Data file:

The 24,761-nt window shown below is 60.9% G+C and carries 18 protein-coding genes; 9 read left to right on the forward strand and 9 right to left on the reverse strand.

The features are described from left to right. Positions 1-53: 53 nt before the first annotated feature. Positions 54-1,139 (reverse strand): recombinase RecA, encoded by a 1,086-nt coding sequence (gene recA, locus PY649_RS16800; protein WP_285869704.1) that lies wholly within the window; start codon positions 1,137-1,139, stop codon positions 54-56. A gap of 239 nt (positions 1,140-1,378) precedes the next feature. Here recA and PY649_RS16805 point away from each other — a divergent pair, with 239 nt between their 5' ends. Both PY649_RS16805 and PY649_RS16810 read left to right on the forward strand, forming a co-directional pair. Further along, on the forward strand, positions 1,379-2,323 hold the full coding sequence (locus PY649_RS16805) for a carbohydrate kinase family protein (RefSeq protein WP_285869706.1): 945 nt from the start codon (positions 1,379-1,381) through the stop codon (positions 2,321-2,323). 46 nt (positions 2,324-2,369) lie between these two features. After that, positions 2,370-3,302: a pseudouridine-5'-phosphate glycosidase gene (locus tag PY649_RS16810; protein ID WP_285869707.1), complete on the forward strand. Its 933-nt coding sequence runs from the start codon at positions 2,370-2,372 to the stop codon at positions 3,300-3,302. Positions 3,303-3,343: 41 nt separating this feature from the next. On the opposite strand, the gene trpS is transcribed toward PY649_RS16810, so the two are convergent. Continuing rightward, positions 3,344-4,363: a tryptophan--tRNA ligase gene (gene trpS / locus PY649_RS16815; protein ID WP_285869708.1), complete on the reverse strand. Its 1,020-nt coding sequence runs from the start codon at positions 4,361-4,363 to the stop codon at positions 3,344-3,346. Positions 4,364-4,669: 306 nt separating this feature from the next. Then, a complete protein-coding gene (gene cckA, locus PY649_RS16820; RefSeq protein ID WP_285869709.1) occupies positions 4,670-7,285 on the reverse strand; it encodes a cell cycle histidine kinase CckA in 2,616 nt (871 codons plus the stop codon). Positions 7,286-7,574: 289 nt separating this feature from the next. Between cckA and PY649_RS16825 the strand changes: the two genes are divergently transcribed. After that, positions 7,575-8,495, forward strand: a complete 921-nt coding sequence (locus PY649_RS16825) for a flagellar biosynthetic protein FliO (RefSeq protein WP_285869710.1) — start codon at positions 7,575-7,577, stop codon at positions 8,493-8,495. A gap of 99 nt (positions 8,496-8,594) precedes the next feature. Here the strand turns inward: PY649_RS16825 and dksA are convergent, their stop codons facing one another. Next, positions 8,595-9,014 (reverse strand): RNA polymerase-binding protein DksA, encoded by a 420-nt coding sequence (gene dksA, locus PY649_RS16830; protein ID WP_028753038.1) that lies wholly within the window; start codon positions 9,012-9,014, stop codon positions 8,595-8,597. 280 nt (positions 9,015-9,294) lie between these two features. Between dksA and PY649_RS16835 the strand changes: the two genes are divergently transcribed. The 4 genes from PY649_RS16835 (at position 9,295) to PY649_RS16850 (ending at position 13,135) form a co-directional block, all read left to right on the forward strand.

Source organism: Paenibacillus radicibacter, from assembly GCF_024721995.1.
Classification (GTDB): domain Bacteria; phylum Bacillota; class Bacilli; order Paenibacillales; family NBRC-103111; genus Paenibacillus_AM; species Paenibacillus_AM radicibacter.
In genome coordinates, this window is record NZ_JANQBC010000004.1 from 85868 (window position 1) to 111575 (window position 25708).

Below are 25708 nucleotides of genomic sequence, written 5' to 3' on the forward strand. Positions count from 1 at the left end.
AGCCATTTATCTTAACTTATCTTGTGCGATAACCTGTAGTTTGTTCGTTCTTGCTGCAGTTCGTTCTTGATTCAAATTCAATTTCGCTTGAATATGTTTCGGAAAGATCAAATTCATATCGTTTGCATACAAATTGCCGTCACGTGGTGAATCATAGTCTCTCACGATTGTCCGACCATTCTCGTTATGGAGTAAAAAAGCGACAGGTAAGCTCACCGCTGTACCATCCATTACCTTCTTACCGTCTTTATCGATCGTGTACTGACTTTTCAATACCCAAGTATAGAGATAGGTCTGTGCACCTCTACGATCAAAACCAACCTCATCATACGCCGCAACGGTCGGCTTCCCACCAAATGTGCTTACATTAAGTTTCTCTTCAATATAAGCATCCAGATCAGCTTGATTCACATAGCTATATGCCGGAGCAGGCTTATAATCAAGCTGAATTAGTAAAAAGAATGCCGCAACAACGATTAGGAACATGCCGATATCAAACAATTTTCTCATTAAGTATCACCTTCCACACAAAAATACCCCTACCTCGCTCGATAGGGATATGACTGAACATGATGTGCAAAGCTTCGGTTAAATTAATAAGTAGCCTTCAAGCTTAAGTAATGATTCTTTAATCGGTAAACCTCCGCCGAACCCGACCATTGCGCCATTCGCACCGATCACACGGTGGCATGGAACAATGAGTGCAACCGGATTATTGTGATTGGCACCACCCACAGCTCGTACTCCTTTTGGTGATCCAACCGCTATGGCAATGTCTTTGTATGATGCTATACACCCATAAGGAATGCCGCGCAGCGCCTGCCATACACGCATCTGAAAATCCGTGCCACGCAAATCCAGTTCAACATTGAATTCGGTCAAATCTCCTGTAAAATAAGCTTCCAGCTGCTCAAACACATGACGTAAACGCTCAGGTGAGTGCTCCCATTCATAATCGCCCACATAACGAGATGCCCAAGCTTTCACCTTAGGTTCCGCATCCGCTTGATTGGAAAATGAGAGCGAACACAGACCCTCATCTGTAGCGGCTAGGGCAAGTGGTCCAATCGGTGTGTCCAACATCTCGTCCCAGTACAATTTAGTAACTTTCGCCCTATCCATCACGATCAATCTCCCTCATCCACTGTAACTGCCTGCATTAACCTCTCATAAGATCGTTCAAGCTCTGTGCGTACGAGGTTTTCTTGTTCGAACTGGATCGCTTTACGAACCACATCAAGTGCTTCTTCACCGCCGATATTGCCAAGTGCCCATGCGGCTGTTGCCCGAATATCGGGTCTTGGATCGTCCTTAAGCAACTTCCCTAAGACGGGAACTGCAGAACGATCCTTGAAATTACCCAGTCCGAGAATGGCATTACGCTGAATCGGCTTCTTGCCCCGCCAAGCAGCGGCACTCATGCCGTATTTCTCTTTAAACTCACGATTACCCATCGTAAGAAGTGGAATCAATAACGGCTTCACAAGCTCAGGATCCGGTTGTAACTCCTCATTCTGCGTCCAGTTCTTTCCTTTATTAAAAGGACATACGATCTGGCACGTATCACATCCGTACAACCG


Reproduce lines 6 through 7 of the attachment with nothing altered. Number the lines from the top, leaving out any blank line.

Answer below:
Below are 25708 nucleotides of genomic sequence, written 5' to 3' on the forward strand. Positions count from 1 at the left end.
AGCCATTTATCTTAACTTATCTTGTGCGATAACCTGTAGTTTGTTCGTTCTTGCTGCAGTTCGTTCTTGATTCAAATTCAATTTCGCTTGAATATGTTTCGGAAAGATCAAATTCATATCGTTTGCATACAAATTGCCGTCACGTGGTGAATCATAGTCTCTCACGATTGTCCGACCATTCTCGTTATGGAGTAAAAAAGCGACAGGTAAGCTCACCGCTGTACCATCCATTACCTTCTTACCGTCTTTATCGATCGTGTACTGACTTTTCAATACCCAAGTATAGAGATAGGTCTGTGCACCTCTACGATCAAAACCAACCTCATCATACGCCGCAACGGTCGGCTTCCCACCAAATGTGCTTACATTAAGTTTCTCTTCAATATAAGCATCCAGATCAGCTTGATTCACATAGCTATATGCCGGAGCAGGCTTATAATCAAGCTGAATTAGTAAAAAGAATGCCGCAACAACGATTAGGAACATGCCGATATCAAACAATTTTCTCATTAAGTATCACCTTCCACACAAAAATACCCCTACCTCGCTCGATAGGGATATGACTGAACATGATGTGCAAAGCTTCGGTTAAATTAATAAGTAGCCTTCAAGCTTAAGTAATGATTCTTTAATCGGTAAACCTCCGCCGAACCCGACCATTGCGCCATTCGCACCGATCACACGGTGGCATGGAACAATGAGTGCAACCGGATTATTGTGATTGGCACCACCCACAGCTCGTACTCCTTTTGGTGATCCAACCGCTATGGCAATGTCTTTGTATGATGCTATACACCCATAAGGAATGCCGCGCAGCGCCTGCCATACACGCATCTGAAAATCCGTGCCACGCAAATCCAGTTCAACATTGAATTCGGTCAAATCTCCTGTAAAATAAGCTTCCAGCTGCTCAAACACATGACGTAAACGCTCAGGTGAGTGCTCCCATTCATAATCGCCCACATAACGAGATGCCCAAGCTTTCACCTTAGGTTCCGCATCCGCTTGATTGGAAAATGAGAGCGAACACAGACCCTCATCTGTAGCGGCTAGGGCAAGTGGTCCAATCGGTGTGTCCAACATCTCGTCCCAGTACAATTTAGTAACTTTCGCCCTATCCATCACGATCAATCTCCCTCATCCACTGTAACTGCCTGCATTAACCTCTCATAAGATCGTTCAAGCTCTGTGCGTACGAGGTTTTCTTGTTCGAACTGGATCGCTTTACGAACCACATCAAGTGCTTCTTCACCGCCGATATTGCCAAGTGCCCATGCGGCTGTTGCCCGAATATCGGGTCTTGGATCGTCCTTAAGCAACTTCCCTAAGACGGGAACTGCAGAACGATCCTTGAAATTACCCAGTCCGAGAATGGCATTACGCTGAATCGGCTTCTTGCCCCGCCAAGCAGCGGCACTCATGCCGTATTTCTCTTTAAACTCACGATTACCCATCGTAAGAAGTGGAATCAATAACGGCTTCACAAGCTCAGGATCCGGTTGTAACTCCTCATTCTGCGTCCAGTTCTTTCCTTTATTAAAAGGACATACGATCTGGCACGTATCACATCCGTACAACCG